I had a septum in my uterus, and carried my son to full term. Later after a miscarriage, I had a D&C and they removed the septum. My son just pushed the septum aside as he grew. But the reasoning for removing the septum is that it has poor blood supply, and if an embryo implants on it, the embryo might not get enough blood and the pregnancy fail. I don't think there are reliable numbers where someone did a test comparing a lot of women known not to have septums with a lot of women known to have them, and followed both groups, and then determined the pregnancy success rates of each group. That this kind of test hasn't been done is probably because the only reason a woman even finds out she has a septum is if some diagnostics are being done because she has a problem of one kind or another in the uterus, and so it wouldn't be a clean, random sample if they watched that group of women. (Those would be women with septums, yes, but they would be women who had already had a known uterine issue. Which doesn't compare fairly to a randomized group.)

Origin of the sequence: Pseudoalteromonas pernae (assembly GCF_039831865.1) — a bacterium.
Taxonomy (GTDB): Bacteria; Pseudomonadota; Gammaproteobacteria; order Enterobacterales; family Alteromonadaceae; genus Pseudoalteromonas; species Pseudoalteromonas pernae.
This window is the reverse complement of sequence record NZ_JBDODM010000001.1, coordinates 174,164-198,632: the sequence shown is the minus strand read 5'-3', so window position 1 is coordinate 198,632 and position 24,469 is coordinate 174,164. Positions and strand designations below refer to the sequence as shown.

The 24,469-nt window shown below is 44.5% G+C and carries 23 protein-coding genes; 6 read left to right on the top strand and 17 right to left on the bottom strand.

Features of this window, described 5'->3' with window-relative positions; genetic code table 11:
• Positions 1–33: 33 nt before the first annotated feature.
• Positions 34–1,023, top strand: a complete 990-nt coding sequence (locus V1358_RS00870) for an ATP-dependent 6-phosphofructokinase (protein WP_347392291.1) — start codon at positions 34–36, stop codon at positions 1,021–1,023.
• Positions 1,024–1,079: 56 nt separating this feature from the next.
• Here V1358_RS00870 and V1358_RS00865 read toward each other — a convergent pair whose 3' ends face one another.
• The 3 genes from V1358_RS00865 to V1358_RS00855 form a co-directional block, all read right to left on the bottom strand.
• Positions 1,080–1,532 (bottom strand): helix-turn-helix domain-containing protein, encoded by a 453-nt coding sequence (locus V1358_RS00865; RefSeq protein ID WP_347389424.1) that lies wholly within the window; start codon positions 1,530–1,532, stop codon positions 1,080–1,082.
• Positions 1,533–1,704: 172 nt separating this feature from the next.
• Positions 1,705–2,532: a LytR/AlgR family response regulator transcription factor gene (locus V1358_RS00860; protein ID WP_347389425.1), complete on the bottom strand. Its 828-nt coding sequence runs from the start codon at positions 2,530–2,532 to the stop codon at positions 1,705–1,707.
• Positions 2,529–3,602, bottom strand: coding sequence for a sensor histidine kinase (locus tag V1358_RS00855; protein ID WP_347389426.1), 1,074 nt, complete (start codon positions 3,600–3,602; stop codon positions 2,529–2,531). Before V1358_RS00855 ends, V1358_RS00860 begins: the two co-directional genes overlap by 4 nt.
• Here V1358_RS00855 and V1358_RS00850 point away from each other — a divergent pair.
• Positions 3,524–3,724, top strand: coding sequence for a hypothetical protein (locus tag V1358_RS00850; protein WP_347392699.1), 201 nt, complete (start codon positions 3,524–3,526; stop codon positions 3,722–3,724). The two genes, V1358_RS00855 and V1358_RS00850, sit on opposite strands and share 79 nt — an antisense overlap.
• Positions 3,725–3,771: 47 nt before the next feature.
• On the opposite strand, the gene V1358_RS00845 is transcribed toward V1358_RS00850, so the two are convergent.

Anyway, the long and short of it is that nobody knows for sure if the risks are high of miscarriage if you have a septum. (Some women probably go their whole lives with normal pregnancies and never even learn they have them.) I didn't have an issue.
ps -- The miscarriage I mentioned was due to twin-to-twin transfusion syndrome, and didn't have anything to do with my septum.